Posted in Of Writingly

Of Writing, Getting Ideas and Following Through

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Writing

When things are going well, I can’t write fast enough to keep up with my mind. Writing walks, speech runs and talk flies. Other times, though, it’s like fishing. – Dylan Moran

I always knew learning to fish was an important skill. Most people typically see it as relaxation, a hobby, or something to do while on holiday. You don’t mind the hours till you catch something, because that is the whole point of a hobby – you are allowed to be terrible at it. On the other hand, for those who have to make a living off it, i.e. fishermen, selling their catch daily to fishmongers who, to further quote Dylan Moran, must go about “fishmonging” to complete the linear chain with what ends up on (some of) your dinner plates, it isn’t relaxation. Being good means getting the best, the fastest, in the most possible quantity. There’s a movie to be made here, and I’m sure I’ve heard more than enough stories when I’ve had to go at, beside or near the mongers’. It’s tough.

You might think that was an overblown metaphor for writing, that was merely expanding on what a genius has already stated, and you are right. But, you see, I used to see writing as fishing too, though more unimaginatively. I always thought that when low on inspiration, it was simply pulling chits of paper out of a hat until something makes sense enough to add to what’s going on. Usually, since I don’t often find myself scant of ideas, I let them simmer in my head until they are somewhat ready to be tried out on a word processor. Many wither away or even vanish, which is why in the past year I’ve adopted a pocket journal to write things down when I hit upon something. It is reassuring, because I have loads of ideas sitting there still waiting to be worked on, which might make the fishing process easier, now that I know what to look for.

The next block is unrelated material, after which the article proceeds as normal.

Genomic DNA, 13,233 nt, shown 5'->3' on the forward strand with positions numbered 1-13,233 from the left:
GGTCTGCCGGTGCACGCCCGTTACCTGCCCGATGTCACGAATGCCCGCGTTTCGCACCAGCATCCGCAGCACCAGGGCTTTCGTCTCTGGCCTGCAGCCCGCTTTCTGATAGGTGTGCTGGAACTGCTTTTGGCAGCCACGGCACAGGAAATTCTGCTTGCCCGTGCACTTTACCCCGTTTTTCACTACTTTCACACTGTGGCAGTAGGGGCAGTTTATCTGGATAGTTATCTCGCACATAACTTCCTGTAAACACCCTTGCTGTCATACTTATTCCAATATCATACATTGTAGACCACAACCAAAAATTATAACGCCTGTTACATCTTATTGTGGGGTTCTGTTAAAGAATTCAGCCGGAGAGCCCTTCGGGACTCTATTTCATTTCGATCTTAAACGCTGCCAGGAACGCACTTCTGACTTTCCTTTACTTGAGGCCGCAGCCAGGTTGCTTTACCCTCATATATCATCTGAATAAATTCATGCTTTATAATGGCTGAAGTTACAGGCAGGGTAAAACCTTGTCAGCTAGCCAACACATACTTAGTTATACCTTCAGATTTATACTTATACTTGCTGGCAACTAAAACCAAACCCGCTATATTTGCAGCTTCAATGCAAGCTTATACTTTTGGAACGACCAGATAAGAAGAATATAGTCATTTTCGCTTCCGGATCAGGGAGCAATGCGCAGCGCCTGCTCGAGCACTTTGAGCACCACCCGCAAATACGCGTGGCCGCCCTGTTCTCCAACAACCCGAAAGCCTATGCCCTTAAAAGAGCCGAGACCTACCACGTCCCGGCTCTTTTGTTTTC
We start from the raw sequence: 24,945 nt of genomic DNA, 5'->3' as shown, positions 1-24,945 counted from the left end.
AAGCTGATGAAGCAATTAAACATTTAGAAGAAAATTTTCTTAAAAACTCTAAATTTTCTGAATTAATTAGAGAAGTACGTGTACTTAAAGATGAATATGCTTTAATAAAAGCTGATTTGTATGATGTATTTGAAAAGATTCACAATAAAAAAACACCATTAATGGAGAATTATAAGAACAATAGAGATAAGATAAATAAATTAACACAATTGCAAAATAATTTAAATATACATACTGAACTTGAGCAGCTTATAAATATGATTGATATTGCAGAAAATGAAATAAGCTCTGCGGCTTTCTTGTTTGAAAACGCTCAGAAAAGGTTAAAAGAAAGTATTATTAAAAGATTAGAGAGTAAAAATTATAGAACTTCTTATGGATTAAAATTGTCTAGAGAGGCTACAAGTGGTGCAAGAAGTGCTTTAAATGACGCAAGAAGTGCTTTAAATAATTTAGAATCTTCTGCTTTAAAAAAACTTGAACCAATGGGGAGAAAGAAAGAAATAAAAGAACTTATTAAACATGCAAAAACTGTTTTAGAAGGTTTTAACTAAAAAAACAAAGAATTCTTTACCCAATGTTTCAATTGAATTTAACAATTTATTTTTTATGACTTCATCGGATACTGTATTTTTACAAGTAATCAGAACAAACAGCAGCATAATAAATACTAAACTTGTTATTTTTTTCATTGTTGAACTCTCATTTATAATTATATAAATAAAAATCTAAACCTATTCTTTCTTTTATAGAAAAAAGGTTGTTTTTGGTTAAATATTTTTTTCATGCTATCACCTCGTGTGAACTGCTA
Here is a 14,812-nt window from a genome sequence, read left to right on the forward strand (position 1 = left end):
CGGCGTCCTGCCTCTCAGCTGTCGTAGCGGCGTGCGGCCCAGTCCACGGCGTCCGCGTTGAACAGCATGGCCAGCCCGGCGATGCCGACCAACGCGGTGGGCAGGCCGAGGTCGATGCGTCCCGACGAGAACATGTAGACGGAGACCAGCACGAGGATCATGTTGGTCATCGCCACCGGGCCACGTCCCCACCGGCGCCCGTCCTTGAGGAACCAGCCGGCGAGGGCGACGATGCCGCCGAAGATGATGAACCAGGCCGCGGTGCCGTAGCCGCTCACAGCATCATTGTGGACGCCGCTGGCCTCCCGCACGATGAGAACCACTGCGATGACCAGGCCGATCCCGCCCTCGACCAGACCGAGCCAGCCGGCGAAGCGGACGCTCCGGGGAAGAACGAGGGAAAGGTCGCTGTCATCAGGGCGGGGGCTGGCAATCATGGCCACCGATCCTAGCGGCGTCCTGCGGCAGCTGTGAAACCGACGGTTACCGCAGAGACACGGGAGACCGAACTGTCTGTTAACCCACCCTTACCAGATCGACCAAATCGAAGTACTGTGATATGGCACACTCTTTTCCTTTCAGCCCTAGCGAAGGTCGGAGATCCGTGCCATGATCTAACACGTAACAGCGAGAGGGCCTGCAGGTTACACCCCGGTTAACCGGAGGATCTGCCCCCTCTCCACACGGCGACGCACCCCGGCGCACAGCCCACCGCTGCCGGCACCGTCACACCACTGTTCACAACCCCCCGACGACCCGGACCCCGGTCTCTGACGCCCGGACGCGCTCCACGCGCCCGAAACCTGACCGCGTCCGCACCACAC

I know this is not something wannabe writers often admit to, but I’ll just say it while I still have the courage: people don’t think you’re a real writer, even a bad one, unless you’ve written a book, especially a novel. They want you to have solid proof that you sat by the riverbank day after day, from dawn to dusk, looking for the same species, until you have gained especial expertise. I think that’s what most of us who desperately want to be writers suffer from – a scattered attention span that is caught up with the many other species of fish. Oh look, a Pomfret! There, a Trout! Oh look, a Poem! There, a Paragraph!